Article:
PLAINS, Ga. — Plains is sad, in the words of one of Jimmy Carter’s close friends.
it is a small town with big pride for their favorite son. Residents are cherishing their years and decades with Mr. Carter, their neighbor, as they offer prayers for him and his family. And they resolve, they say, to be kinder to people, the way he's always been.
“I thank him so much," said Cicele Terry on Sunday.
She was fighting back tears outside Maranatha Baptist Church in Plains.
Terry lives in Columbus, Ga. She commutes to and from Maranatha every week -- nearly an hour each way -- all because years ago one Sunday, she was visiting the church, and Jimmy Carter walked up to her and personally asked her to join.
She called that a kindness that she has always treasured, and she is thinking of him now, as he is in hospice care at home in Plains.
“No sorrow, just thankfulness," she said, "just thankfulness, but tears. I’m just thankful for the example and the life that he’s led.”
During Sunday morning services, the congregation said prayers for Mr. Carter.
“And God, we thank you for his service to this nation," said the prayer leader, retired pastor Hugh DeLoach.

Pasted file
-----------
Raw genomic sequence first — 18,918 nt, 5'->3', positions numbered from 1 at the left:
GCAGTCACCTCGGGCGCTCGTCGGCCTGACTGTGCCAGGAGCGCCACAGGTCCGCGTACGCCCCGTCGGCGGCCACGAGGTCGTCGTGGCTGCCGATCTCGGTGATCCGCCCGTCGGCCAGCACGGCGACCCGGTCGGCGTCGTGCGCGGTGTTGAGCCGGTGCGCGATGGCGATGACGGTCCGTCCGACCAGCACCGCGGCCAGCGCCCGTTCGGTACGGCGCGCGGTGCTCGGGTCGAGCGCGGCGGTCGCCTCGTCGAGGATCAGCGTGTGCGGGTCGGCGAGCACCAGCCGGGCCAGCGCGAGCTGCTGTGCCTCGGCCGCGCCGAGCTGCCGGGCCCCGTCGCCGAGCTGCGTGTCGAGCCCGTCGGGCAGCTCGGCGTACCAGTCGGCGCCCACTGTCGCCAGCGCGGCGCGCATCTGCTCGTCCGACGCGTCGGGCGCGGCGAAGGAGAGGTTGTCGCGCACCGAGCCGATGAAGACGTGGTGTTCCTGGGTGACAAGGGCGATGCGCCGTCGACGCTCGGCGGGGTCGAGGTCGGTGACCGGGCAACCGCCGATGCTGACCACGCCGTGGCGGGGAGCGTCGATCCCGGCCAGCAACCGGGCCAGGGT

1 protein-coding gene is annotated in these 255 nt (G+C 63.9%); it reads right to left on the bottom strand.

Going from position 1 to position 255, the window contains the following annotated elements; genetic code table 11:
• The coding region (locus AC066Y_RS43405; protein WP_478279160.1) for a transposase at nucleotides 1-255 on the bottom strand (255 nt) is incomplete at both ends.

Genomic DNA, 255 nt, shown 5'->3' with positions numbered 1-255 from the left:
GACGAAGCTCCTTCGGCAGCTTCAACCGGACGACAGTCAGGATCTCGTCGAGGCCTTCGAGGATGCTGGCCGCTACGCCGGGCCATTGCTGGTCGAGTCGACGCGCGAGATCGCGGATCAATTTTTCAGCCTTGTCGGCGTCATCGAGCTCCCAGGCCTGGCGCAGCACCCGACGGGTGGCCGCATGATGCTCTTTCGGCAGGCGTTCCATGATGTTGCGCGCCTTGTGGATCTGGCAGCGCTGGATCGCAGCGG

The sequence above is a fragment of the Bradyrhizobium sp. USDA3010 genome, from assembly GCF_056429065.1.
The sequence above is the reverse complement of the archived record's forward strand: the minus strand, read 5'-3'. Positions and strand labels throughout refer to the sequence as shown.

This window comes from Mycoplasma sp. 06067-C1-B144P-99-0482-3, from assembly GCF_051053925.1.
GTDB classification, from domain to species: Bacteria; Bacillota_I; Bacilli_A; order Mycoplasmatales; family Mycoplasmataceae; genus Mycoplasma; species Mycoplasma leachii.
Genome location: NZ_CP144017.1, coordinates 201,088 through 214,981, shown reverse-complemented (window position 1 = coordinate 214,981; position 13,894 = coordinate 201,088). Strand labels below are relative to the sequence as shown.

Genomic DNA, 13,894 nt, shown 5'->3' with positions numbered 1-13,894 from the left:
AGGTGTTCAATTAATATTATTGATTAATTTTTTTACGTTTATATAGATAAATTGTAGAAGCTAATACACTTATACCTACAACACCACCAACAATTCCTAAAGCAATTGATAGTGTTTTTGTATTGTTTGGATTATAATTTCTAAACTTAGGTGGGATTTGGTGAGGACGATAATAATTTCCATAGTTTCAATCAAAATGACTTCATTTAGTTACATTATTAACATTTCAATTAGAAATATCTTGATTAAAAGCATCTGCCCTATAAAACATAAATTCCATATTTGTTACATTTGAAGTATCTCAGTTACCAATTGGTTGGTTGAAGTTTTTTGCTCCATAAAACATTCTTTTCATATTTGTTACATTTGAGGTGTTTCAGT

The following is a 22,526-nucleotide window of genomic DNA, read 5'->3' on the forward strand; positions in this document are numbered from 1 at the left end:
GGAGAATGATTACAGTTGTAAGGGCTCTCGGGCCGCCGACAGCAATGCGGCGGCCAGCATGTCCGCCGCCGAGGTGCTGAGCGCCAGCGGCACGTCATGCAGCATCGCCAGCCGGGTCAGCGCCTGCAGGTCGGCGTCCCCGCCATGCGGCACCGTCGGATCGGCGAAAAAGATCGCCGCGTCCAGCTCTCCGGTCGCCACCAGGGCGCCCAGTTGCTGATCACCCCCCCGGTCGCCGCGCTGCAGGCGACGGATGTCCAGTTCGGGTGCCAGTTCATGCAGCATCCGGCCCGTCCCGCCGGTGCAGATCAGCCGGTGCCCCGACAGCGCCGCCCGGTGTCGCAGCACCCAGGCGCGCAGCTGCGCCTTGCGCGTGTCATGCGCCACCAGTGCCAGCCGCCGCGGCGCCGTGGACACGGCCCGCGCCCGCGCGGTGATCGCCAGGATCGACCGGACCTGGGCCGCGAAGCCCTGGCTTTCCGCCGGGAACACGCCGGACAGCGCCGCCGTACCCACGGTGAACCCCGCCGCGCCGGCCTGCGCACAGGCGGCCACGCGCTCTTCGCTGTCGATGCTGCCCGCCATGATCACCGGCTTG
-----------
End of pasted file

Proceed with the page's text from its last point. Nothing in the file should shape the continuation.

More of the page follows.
Jimmy Carter taught Sunday School at Maranatha, ever since leaving the White House in 1981.
“Lord, we’d be amiss this morning if we did not lift President Carter to you. Lord we pray that you be with his family, Lord, and those around him," said Pastor DeLoach.
“Plains is sad, we’re all sad, we knew this day was coming," said a close, family friend, Jan Williams. "He was a great teacher. No matter whether he said it, people saw how he lived it.”
In Downtown Plains on Sunday afternoon, visitors browsed the history, and the souvenir shops, and the stores selling peanuts.
Sebrena Thomas drove up from Tallahassee, wanting to understand, she said, the town that made the man.
“You know, he’s been around so long, and he’s done so many great things for America," she said. Then she spoke as if he is her friend, too: “My family’s prayers, and America’s prayers are with you, and we just pray for peace.”
“He was a very humble person, he was a person that, color doesn’t mean anything," said Winston Bailey after church. Bailey also commutes to Maranatha from Columbus. He said his prayers are for Mr. Carter’s comfort.
Zac Steele joined him.
“To a lot of people, he’s President, he’s Mr. Jimmy Carter," Steele said. "To us, he’s JC, to us he’s a friend.”
Some are writing personal notes to Mr. Carter, and making homemade cards. A member of the family then hand-delivers the notes and cards to him -- genuine caring for a beloved neighbor.